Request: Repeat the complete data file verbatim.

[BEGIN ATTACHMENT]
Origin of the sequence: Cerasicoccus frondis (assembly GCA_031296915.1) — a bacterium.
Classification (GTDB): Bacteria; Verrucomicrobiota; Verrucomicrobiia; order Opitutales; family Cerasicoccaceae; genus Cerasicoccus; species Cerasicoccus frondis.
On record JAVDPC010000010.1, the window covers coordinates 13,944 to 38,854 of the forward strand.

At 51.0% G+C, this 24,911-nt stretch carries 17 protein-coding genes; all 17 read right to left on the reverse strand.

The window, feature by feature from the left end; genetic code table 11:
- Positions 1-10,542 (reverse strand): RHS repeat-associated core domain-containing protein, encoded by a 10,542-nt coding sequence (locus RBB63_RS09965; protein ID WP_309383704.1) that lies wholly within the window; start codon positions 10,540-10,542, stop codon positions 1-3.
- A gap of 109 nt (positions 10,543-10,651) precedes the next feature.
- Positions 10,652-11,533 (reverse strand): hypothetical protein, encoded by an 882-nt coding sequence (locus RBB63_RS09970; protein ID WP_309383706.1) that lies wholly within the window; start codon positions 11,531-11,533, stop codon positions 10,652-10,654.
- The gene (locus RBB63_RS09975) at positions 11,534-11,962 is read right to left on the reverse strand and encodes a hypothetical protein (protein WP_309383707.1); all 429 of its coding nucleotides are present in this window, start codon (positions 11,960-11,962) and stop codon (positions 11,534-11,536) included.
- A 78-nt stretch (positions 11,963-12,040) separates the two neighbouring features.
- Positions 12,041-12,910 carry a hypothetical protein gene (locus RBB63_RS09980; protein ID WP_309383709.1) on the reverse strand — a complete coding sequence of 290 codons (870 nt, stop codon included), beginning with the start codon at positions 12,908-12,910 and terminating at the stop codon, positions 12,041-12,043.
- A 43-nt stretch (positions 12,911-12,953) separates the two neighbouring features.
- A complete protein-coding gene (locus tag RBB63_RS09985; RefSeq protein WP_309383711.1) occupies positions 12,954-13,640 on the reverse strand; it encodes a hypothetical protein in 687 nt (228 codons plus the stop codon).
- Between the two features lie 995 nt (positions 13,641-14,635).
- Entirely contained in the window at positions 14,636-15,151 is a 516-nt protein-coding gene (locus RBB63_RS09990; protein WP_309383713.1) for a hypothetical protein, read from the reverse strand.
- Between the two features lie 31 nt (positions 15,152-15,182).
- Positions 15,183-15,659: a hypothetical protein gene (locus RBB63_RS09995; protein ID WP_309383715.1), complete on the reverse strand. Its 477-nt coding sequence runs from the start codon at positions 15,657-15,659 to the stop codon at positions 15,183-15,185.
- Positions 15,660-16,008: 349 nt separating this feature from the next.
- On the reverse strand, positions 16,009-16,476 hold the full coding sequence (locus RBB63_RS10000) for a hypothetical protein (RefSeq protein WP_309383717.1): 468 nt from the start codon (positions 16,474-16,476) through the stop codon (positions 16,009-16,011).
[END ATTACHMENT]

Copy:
Origin of the sequence: Cerasicoccus frondis (assembly GCA_031296915.1) — a bacterium.
Classification (GTDB): Bacteria; Verrucomicrobiota; Verrucomicrobiia; order Opitutales; family Cerasicoccaceae; genus Cerasicoccus; species Cerasicoccus frondis.
On record JAVDPC010000010.1, the window covers coordinates 13,944 to 38,854 of the forward strand.

At 51.0% G+C, this 24,911-nt stretch carries 17 protein-coding genes; all 17 read right to left on the reverse strand.

The window, feature by feature from the left end; genetic code table 11:
- Positions 1-10,542 (reverse strand): RHS repeat-associated core domain-containing protein, encoded by a 10,542-nt coding sequence (locus RBB63_RS09965; protein ID WP_309383704.1) that lies wholly within the window; start codon positions 10,540-10,542, stop codon positions 1-3.
- A gap of 109 nt (positions 10,543-10,651) precedes the next feature.
- Positions 10,652-11,533 (reverse strand): hypothetical protein, encoded by an 882-nt coding sequence (locus RBB63_RS09970; protein ID WP_309383706.1) that lies wholly within the window; start codon positions 11,531-11,533, stop codon positions 10,652-10,654.
- The gene (locus RBB63_RS09975) at positions 11,534-11,962 is read right to left on the reverse strand and encodes a hypothetical protein (protein WP_309383707.1); all 429 of its coding nucleotides are present in this window, start codon (positions 11,960-11,962) and stop codon (positions 11,534-11,536) included.
- A 78-nt stretch (positions 11,963-12,040) separates the two neighbouring features.
- Positions 12,041-12,910 carry a hypothetical protein gene (locus RBB63_RS09980; protein ID WP_309383709.1) on the reverse strand — a complete coding sequence of 290 codons (870 nt, stop codon included), beginning with the start codon at positions 12,908-12,910 and terminating at the stop codon, positions 12,041-12,043.
- A 43-nt stretch (positions 12,911-12,953) separates the two neighbouring features.
- A complete protein-coding gene (locus tag RBB63_RS09985; RefSeq protein WP_309383711.1) occupies positions 12,954-13,640 on the reverse strand; it encodes a hypothetical protein in 687 nt (228 codons plus the stop codon).
- Between the two features lie 995 nt (positions 13,641-14,635).
- Entirely contained in the window at positions 14,636-15,151 is a 516-nt protein-coding gene (locus RBB63_RS09990; protein WP_309383713.1) for a hypothetical protein, read from the reverse strand.
- Between the two features lie 31 nt (positions 15,152-15,182).
- Positions 15,183-15,659: a hypothetical protein gene (locus RBB63_RS09995; protein ID WP_309383715.1), complete on the reverse strand. Its 477-nt coding sequence runs from the start codon at positions 15,657-15,659 to the stop codon at positions 15,183-15,185.
- Positions 15,660-16,008: 349 nt separating this feature from the next.
- On the reverse strand, positions 16,009-16,476 hold the full coding sequence (locus RBB63_RS10000) for a hypothetical protein (RefSeq protein WP_309383717.1): 468 nt from the start codon (positions 16,474-16,476) through the stop codon (positions 16,009-16,011).